The Berkeley City Council last week approved on-site vaping and smoking lounges at cannabis shops, which will enable the Berkeley Patients Group to open such a lounge in its big, new facility on University Avenue. The vote came above the objections of people whose complaints amounted to hoary expressions of “What about the children?”
In a letter published over the weekend on the Berkeley Daily Planet‘s website (which, in other news, still exists) Berkeley resident Carol Denney, who also spoke at last week’s council meeting, and who lives near the new site, declared: “No good community partner would situate a marijuana dispensary and smoking lounge one storefront from a public library, even if there was no technical prohibition.”
She went on to list nine more declarations. Another was: “No good community partner would situate a marijuana dispensary and smoking lounge closer than 600 feet to a Head Start school. And: “No good community partner would allow a marijuana dispensary to have a smoking lounge where employees will get heavy doses of involuntary exposure, a labor issue we thought we had won.”
The problem here is that “technical prohibitions,” also known as “ordinances,” are how we formally determine whether someone is a good community partner. Anything else a business might do to ingratiate itself with the community is just gravy. And the Berkeley Patients Group has poured a lot of gravy. It’s been operating since 1999, and is the country’s oldest cannabis dispensary. Thanks to the lingering stigma of pot, and the simple fact that a lot of people simply aren’t yet used to the idea of cannabis businesses operating in their neighborhoods, those businesses, if they are to succeed, have to make a special effort to burnish their images. BPG’s “$1 Million for Good” campaign, which focuses on giving to local nonprofits such as the Berkeley Humane Society, the Women’s Cancer Research Center, and the Berkeley Free Clinic, is part of its overall effort to be a good neighbor.
And most interested parties seem to think the shop is a fine neighbor, judging by the dozens who turned out at the council meeting in support of the ordinance.
But even in Berkeley, the “What about the children?” approach dies hard.
Another thing that dies hard in Berkeley: red tape, especially when it comes to planning and zoning issues. It will be quite a while before anybody will be allowed to consume cannabis at BPG’s new shop at 1101 University Ave., on the northeast corner of University and San Pablo, or at any other shop that wants to offer on-site consumption. The city staff must now draft rules for what constitutes an adequate ventilation system to clear smoke. And shops must obtain a use permit, which can take months. Finally, the council must draft a new ordinance so that smoking on site won’t run afoul of the current ordinance that forbids smoking in public establishments.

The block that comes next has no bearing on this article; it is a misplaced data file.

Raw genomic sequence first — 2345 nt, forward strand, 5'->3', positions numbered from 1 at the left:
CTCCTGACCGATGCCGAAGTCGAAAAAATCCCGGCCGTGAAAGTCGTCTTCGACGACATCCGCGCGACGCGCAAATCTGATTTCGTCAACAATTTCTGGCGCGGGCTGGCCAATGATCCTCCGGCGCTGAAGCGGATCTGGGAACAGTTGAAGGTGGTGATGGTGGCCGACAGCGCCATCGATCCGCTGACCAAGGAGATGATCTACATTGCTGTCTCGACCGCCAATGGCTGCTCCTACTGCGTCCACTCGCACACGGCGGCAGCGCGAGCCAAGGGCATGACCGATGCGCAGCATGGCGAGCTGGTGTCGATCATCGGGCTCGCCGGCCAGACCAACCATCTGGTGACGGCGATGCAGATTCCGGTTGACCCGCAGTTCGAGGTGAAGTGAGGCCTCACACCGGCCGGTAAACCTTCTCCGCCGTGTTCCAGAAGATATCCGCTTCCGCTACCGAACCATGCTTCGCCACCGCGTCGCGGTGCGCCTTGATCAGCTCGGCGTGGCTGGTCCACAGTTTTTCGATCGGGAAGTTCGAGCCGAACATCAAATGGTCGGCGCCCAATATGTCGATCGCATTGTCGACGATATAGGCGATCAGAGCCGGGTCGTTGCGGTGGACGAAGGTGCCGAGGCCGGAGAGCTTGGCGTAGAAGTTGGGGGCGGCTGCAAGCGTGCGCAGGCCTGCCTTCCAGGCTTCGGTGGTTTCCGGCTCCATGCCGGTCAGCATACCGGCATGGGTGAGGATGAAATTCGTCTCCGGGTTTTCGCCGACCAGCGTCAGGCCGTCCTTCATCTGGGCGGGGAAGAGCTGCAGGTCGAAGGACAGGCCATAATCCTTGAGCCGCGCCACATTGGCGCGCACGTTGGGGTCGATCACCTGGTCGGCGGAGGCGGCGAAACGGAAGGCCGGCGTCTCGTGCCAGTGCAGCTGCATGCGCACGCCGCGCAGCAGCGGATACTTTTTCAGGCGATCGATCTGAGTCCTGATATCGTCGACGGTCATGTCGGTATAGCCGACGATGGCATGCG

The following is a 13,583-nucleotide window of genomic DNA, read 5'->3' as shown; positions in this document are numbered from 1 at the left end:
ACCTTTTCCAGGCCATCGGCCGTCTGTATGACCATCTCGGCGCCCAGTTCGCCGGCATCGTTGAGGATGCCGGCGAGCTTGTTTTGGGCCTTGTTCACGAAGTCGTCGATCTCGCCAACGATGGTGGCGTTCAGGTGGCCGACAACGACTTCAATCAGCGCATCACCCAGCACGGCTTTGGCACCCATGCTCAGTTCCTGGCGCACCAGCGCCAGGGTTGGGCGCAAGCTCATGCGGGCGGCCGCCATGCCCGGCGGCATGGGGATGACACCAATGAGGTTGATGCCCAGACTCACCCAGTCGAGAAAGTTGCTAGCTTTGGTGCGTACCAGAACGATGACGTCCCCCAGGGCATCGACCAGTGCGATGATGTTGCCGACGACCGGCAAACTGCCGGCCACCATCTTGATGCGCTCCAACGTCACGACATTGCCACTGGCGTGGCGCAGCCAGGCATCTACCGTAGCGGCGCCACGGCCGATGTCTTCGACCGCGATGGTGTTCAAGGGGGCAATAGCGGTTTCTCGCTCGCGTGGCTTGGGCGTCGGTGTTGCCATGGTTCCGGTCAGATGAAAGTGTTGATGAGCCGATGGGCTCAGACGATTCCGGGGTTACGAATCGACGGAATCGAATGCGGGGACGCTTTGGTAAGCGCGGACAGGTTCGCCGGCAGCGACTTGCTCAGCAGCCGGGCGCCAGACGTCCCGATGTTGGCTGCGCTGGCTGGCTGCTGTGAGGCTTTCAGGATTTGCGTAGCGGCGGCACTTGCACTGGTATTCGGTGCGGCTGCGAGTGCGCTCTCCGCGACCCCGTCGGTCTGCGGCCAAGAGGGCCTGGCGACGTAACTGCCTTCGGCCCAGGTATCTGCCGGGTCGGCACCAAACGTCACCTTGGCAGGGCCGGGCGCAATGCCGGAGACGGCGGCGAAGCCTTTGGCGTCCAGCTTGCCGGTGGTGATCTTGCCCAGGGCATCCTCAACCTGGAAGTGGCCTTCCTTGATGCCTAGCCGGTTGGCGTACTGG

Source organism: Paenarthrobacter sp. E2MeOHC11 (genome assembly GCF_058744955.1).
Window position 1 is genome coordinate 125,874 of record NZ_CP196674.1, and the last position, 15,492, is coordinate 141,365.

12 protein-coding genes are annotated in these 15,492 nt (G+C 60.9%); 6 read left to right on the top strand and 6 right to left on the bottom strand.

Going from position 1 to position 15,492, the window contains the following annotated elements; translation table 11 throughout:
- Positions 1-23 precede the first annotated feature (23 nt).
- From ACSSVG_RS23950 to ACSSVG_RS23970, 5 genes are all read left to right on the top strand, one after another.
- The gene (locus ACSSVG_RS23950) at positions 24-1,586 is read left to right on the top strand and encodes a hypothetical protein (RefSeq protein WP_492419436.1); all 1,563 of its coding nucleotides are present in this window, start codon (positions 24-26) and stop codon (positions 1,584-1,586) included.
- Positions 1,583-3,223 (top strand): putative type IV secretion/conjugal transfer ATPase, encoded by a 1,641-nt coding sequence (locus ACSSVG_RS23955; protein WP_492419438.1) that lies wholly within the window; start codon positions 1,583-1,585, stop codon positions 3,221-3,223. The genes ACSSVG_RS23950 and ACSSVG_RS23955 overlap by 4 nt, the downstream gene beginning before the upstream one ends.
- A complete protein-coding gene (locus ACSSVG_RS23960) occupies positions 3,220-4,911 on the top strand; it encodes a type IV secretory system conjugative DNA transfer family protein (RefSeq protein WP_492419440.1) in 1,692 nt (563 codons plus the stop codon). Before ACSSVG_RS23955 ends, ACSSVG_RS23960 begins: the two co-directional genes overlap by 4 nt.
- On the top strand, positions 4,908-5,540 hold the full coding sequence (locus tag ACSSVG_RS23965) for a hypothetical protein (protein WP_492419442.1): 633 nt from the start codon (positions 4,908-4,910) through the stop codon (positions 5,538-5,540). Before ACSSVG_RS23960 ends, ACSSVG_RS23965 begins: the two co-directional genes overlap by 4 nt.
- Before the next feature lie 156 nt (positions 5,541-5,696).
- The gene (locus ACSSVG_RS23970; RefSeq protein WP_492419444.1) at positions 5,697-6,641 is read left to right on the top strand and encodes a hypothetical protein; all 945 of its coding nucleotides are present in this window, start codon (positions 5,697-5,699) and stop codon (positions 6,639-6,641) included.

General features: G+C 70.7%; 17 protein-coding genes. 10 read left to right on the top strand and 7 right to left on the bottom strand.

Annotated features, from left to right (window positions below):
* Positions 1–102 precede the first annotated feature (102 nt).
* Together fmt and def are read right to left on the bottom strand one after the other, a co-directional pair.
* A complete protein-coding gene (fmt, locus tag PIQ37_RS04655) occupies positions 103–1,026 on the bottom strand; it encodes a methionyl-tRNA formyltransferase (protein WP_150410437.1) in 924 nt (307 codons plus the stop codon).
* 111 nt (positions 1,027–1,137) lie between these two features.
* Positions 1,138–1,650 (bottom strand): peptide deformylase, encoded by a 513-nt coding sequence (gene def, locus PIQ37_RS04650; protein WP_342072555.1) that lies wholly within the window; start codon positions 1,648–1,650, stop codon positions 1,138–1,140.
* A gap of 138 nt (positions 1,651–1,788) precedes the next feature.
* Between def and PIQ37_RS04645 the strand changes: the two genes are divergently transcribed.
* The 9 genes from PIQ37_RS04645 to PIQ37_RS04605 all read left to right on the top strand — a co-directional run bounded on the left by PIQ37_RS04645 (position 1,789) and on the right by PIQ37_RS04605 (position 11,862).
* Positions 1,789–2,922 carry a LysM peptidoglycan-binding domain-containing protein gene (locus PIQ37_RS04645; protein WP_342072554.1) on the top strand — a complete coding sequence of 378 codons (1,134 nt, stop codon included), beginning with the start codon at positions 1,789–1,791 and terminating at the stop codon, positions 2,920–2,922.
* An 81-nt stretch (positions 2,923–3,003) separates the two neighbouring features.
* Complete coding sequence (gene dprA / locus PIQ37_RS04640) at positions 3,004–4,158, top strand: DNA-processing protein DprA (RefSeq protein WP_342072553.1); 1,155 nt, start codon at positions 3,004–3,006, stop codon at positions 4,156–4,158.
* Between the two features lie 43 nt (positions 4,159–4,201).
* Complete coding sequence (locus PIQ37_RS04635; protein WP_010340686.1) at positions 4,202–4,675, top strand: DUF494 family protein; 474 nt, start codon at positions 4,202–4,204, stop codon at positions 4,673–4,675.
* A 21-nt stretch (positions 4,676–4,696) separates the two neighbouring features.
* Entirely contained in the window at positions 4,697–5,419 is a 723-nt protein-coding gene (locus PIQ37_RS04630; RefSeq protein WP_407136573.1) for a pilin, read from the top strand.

The new space will be five times larger than BPG’s current store at 2366 San Pablo Ave. That will allow the shop to go back to its roots by giving it the space it needs to offer massage, yoga, and other therapeutic services. It offered all that stuff at its original location at 2747 San Pablo Ave. until 2012, when the feds (under, it must be noted, President Obama) raided the place, seizing property and causing the landlord to boot the business.
Meanwhile, the Berkeley City Council delayed voting on what may be an even more controversial issue: whether to ban flavor-enhanced cannabis products, including vapes and beverages. If it does so, it will join governments across the country in freaking out over vaping products, both nicotine and cannabis. The lung ailment that afflicted people in several states last year, killing some and seriously debilitating many more, has, if anything, highlighted why such bans are self-defeating. Those illnesses and deaths were all, or nearly all, the result of people puffing on illicit cartridges made by useless wankers. Cannabis vapes sold in licensed stores, which undergo rigorous testing, are about as safe as such products can be. But the generalized anti-vape fever that has swept the nation in the wake of the outbreak is hard to break.
The group Legal Cannabis for Consumer Safety, which represents dozens of California cannabis businesses, sent a letter to the council urging it to reject the measure. One reason is simple logic, backed by research: If you ban flavored vapes, people will go to the illicit market, which is where the danger lies. “The data speaks for itself,” the letter noted. “There are higher rates of vaping illnesses in municipalities and states where consumers do not have access to safe, legal, tested cannabis vape products.”